This issue features the fifth in a series of essays celebrating the 100th anniversary of the Infrastructure and Regulated Industries Section. In “A Century Plus of Power and Light,” Casey Wren, Mark Strain, and Everett Britt trace the growth of electric power—and the involvement of lawyers in the process—from Thomas Edison’s first commercial central power plant on Pearl Street in Manhattan in 1882 to the current day. Our authors tell the story of how the commercialization of electricity transformed the way people lived, as well as the practice of law. Electric utility bond lawyers created the first open-ended mortgages to “finance the phenomenal growth of capital,” political lawyers were “necessary intermediaries between the growing industry and the state,” and labor lawyers “mediated the often contentious relationships between management and the emerging unions.” But among the most valuable legal specialists, according to the authors, were the public utility administrative lawyers, “who dealt with the various regulatory authorities that almost all states established in the first two decades of the twentieth century to supervise the accounting, financial, territorial, and rate aspects of electric utility service.”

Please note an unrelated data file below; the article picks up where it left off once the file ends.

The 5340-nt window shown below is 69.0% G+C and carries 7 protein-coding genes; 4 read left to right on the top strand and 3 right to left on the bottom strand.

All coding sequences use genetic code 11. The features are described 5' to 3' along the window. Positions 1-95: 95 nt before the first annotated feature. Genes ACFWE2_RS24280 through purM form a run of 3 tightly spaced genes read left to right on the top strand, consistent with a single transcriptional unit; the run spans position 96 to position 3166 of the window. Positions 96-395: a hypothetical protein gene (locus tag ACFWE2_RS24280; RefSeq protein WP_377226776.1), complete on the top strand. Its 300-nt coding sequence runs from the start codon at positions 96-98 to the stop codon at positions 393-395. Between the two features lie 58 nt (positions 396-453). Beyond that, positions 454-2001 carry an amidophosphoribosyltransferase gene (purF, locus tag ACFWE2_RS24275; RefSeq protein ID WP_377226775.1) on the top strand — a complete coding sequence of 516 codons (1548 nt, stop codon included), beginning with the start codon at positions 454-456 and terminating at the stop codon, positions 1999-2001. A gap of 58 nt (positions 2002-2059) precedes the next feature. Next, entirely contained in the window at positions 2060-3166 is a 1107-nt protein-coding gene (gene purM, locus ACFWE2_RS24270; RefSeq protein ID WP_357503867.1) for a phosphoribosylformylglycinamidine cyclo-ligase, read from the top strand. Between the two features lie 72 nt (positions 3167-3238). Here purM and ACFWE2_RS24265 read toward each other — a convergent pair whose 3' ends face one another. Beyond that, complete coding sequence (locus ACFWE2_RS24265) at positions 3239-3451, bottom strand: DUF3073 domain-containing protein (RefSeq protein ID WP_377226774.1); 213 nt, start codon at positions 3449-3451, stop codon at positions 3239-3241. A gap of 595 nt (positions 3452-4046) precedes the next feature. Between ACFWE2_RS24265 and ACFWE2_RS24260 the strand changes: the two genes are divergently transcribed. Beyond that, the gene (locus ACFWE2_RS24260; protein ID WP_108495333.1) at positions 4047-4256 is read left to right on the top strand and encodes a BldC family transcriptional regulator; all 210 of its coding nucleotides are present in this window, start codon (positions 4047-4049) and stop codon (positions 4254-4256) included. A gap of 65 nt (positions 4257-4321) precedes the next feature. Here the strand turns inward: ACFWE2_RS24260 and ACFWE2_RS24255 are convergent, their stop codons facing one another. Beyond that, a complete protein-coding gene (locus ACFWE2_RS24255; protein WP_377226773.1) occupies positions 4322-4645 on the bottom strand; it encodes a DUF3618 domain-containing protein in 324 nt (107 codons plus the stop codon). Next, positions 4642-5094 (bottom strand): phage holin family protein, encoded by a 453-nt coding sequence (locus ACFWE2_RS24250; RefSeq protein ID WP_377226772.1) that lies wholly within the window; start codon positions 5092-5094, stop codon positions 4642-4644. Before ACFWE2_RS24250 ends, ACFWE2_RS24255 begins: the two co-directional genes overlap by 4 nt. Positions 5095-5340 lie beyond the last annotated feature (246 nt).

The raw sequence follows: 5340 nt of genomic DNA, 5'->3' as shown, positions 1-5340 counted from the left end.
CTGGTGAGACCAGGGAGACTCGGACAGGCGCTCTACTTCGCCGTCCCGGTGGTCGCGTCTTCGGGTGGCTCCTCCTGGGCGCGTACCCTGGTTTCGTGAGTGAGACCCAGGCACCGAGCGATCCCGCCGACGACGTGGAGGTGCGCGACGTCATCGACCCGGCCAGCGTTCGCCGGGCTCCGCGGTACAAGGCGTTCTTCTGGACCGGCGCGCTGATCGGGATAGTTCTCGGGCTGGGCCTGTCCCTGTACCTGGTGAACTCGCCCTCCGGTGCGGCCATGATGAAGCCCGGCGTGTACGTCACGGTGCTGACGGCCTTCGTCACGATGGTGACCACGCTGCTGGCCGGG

One hundred plus years later, the idea of “public utility law,” as the Section acknowledged with its name change, is too narrow to reflect what practitioners in the electric and other infrastructure industries actually do. Lawyers were present at most, if not all, of the technological, political, and regulatory developments of the past century in electric power. The enactment of Public Utility Holding Company Act of 1935 and Federal Power Act of 1935 spawned the specialty of federal electric utility practice, “focusing on administrative law and the intricacies of compliance with PUHCA and wholesale power regulations.” The Public Utility Regulatory Policies Act (PURPA) led to the creation of the independent power industry and renewable energy bar. When the wholesale market for electricity began to fully emerge in the 1990s, lawyers were involved with pitching the new wholesale markets and the possibility of retail competition to state regulatory commissions.
What will the next century bring? According to the authors, electric power “will remain the muscle of mankind, and lawyers will continue to play their essential role in representing people and whatever institutions are in place to provide what will still be, in whatever form, an essential public service.”